Normally this is the most difficult commentary to write since the journey is over. We have traveled more than 600 miles through some rigorous highways in what the North East weathermen describe as the wettest spring in the last 20 years. Some areas experienced over 5 inches of rain in less than an hour. This is more rain that I have seen in NM in the last 20 years, total.
I must say that the bulk of the people we encountered were relatively happy to see us. Even with their gracious hospitality I couldn’t help but feel the overall disappointment in the outcome of the season. This had been the rainiest two years that the NE had seen in a long time.
The rain and the economy had discouraged tourists from coming and even camping in the area. In these parts the tourist season lasts approximately 150 days. 26 straight days of rain can really put a damper on the earnings potential of the community. That being said I pray for dryer days ahead.
In any ride there are certain adjustments that one must make. The physical, the mental, and believe it or not there is a spiritual adjustment.
There is the process of getting used to the ride (physically). As much training as you think you have done your muscles, tendons, heart, and lungs all need to get used to a six to eight hours of constant peddling. The tender part of your backside cannot be ready for the repetitious cycle that the thighs require and therefore your rump needs time to accustom itself to the shape of the bicycle seat. Hands become numb with your weight pressed against your palms and your arms continuingly being held in one position. To overcome this you must remind yourself to exercise and stretch even as you are riding or you will end up with prolonged paralysis in your fingers that may take months to work out.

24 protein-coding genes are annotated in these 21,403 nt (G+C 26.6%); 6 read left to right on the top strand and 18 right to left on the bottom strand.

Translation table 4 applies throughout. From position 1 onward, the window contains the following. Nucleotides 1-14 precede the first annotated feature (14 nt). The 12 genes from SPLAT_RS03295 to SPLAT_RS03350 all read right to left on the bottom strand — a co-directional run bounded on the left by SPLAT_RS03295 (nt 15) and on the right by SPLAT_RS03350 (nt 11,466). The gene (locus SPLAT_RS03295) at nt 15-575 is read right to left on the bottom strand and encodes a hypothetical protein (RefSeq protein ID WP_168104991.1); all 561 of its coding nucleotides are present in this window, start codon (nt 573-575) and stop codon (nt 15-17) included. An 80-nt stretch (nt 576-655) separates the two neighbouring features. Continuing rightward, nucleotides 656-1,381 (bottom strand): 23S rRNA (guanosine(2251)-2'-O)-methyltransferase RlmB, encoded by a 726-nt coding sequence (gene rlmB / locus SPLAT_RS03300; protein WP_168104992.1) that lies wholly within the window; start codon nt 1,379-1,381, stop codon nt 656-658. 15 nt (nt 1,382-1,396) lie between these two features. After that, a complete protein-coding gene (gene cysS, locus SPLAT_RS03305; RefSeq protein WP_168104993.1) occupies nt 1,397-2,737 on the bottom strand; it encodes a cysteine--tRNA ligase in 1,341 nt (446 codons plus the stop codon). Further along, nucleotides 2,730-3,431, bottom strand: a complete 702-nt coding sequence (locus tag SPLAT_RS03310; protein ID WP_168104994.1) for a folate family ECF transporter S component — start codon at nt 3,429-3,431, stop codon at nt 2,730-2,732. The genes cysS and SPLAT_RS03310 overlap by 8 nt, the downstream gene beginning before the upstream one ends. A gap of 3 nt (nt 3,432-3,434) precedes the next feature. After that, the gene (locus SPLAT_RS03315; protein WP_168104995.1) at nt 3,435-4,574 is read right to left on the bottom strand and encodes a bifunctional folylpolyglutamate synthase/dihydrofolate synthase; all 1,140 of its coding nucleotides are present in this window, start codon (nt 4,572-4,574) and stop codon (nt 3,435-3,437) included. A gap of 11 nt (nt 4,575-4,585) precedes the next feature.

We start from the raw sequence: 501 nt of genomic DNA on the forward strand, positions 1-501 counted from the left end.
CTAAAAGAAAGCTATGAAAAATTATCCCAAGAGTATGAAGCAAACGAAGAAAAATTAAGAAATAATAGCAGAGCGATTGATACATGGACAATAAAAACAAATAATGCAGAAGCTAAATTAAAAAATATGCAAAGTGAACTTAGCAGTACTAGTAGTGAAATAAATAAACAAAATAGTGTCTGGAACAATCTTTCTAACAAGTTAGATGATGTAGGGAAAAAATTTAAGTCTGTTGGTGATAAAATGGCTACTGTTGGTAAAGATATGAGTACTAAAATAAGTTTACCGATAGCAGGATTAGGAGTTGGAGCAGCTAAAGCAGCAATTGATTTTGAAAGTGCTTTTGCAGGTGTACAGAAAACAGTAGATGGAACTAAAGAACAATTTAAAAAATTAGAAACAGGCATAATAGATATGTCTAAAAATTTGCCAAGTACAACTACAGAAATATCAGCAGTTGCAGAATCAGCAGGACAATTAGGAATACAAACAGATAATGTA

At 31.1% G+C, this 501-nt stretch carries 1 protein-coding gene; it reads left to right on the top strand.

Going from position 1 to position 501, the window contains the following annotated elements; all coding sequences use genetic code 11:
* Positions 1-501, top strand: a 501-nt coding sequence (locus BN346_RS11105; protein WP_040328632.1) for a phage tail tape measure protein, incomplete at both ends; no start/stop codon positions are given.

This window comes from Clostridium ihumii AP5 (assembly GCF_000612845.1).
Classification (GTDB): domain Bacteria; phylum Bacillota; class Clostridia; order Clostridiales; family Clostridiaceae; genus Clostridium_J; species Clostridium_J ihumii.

Second one must rely and work together with your partner to make plans, follow maps, determine stops, and where and when to eat. You must both be flexible and willing to discuss even the most mundane of decisions before running off on your own. By the way Jon and I haven’t always found that our friendship sailed on calm seas; but we both have always had the common sense to meet each other half way. If you ever decide to make this type of journey a goal and are intending to have company remember tolerance and understanding hold the key to good relations.
Maybe the most important process is the ability to mellow into the hour after hour of mental deliberation. Meditation is something that one ought to cultivate long before beginning the trip. To meditate successfully you must be able to focus your consciousness and at the same time be aware of all that is happening around you. Cars and trucks are passing you with phenomenal speeds and bulk, changes in routes occur without much warning, roads lack adequate space for cars much less bikes, and above all you must know where your partner is at all times.
Once this mental talent is accomplished you can concentrate on the solitude and contemplation of the moment. You will not be dissuaded by incumbent weather, traffic or hours of deserted highways. Over the hours that it takes to cover miles and miles of road your mind is free to explore its own relevance. You have time and mental clarity to allow your perspective to open. I would find these journeys rather mundane without the opportunity to practice the spiritualism afforded me by the simplicity of the journey.
The several treks that I have been privileged to participate in have inspired moments that are etched into my mind. Butterflies that land on my handlebars, the slug that catches a ride in the rain, and the occasional lizard that races you along the shoulder of a hot dusty road, these are all about us but we rarely take or are afforded the time to focus on the most basic gifts.
This journey is much like many others I have ridden and I hope like many more. I hope that I can keep in mind to stop and observe the gifts that surround me whether I am biking, walking or just sitting. And that I always appreciate the journey.
Thank you for joining us on this ride and I hope all of you take the chance and enjoy the experience.